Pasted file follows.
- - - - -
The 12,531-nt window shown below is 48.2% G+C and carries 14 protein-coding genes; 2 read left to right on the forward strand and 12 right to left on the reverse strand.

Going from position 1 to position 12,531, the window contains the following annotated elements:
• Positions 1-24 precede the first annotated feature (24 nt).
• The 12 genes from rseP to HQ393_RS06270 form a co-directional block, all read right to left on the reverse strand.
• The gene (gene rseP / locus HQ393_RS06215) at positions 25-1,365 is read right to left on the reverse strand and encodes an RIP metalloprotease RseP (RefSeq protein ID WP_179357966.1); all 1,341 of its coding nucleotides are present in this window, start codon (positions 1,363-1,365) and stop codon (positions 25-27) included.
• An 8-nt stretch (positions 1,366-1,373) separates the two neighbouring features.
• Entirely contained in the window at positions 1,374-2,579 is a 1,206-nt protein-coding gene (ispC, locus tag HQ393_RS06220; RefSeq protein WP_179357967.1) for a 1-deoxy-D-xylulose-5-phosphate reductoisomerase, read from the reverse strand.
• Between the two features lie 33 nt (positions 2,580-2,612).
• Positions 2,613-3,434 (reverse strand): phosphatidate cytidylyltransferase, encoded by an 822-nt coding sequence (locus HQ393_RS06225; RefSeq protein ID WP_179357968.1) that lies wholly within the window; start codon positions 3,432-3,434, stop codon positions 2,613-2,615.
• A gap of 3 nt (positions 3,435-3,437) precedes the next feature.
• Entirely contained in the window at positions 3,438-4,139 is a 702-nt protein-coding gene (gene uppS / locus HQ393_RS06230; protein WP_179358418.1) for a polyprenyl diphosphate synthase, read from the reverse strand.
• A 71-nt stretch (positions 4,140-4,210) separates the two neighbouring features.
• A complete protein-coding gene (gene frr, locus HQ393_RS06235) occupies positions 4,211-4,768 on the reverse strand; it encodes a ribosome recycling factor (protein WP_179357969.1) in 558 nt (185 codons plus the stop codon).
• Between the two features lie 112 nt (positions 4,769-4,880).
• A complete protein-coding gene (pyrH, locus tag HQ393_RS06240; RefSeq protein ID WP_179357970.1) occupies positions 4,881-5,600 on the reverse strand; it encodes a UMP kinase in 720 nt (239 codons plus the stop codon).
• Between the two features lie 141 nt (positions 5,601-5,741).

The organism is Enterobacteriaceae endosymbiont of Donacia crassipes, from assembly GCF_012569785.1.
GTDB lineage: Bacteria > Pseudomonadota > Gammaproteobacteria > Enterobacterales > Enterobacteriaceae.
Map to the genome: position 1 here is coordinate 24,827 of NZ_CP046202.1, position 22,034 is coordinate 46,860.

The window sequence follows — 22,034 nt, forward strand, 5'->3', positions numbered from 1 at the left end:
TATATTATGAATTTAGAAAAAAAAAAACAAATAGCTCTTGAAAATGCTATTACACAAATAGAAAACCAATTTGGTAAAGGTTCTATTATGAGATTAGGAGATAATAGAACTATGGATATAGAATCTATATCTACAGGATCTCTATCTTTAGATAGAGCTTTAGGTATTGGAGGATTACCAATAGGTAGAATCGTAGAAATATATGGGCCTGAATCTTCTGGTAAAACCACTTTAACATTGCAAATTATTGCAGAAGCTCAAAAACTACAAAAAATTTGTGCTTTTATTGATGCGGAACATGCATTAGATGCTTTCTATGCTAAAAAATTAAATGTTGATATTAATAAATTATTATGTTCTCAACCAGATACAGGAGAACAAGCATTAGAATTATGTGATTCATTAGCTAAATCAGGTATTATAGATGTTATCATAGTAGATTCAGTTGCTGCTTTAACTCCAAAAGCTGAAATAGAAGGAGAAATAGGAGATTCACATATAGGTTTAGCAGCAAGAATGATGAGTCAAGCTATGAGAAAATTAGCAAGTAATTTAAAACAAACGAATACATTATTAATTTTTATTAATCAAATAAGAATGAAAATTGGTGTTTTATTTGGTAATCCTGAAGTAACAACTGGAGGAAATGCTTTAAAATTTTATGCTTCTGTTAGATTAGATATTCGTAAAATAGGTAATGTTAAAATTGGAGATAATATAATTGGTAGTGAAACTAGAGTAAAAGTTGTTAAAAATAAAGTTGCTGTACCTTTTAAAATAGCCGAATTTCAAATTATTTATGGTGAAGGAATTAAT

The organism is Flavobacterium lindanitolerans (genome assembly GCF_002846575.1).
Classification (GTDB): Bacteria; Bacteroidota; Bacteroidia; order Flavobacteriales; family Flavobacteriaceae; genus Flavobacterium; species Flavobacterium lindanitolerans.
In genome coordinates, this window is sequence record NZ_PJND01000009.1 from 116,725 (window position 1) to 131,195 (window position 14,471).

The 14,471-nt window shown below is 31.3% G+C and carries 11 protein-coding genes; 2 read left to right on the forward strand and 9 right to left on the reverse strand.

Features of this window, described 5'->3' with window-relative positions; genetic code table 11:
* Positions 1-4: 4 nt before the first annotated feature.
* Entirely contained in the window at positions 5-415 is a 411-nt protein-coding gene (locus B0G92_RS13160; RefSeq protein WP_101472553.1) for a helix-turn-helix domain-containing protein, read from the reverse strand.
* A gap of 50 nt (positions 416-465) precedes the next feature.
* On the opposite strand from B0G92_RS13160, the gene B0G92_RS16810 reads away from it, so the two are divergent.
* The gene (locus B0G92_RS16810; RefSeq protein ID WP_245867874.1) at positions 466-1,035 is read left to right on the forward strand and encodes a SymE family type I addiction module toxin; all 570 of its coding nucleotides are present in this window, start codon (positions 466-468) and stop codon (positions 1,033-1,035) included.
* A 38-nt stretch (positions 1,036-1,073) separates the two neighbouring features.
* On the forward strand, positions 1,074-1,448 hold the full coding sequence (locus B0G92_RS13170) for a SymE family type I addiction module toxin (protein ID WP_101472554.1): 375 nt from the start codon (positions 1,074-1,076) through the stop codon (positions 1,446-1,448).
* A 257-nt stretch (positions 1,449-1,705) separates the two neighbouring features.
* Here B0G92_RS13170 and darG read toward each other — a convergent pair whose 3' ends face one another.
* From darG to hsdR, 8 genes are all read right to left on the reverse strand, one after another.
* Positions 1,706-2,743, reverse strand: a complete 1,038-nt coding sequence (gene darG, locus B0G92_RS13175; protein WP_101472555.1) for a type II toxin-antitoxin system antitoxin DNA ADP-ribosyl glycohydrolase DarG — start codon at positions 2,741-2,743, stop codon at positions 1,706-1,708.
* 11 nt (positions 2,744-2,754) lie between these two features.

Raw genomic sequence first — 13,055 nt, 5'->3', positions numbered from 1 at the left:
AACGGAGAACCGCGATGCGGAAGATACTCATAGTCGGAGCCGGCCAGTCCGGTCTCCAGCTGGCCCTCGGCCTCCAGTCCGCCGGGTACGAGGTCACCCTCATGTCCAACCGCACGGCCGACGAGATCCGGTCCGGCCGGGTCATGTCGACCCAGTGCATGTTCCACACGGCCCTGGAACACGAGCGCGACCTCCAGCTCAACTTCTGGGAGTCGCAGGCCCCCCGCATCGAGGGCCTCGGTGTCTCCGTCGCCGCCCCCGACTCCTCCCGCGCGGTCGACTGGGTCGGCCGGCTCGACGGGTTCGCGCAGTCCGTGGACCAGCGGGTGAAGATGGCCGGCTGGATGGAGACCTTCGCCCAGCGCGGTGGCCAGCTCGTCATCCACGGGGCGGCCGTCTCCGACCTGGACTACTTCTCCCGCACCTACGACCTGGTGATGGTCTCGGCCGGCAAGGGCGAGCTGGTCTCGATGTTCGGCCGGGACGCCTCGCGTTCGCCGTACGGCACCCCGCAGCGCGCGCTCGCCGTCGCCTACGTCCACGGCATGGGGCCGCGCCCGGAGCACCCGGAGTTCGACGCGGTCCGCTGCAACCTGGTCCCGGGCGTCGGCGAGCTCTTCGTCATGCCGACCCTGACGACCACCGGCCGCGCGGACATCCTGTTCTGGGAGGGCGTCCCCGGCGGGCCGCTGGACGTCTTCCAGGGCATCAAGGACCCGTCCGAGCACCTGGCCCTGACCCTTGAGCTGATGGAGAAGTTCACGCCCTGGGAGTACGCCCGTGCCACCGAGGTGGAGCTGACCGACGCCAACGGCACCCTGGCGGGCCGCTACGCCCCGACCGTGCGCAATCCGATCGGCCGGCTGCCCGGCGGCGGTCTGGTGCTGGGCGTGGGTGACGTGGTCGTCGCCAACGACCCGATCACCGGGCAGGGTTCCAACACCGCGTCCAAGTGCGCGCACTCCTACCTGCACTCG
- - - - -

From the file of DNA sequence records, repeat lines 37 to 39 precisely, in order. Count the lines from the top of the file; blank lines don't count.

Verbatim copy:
* Positions 1,706-2,743, reverse strand: a complete 1,038-nt coding sequence (gene darG, locus B0G92_RS13175; protein WP_101472555.1) for a type II toxin-antitoxin system antitoxin DNA ADP-ribosyl glycohydrolase DarG — start codon at positions 2,741-2,743, stop codon at positions 1,706-1,708.
* 11 nt (positions 2,744-2,754) lie between these two features.

Raw genomic sequence first — 13,055 nt, 5'->3', positions numbered from 1 at the left: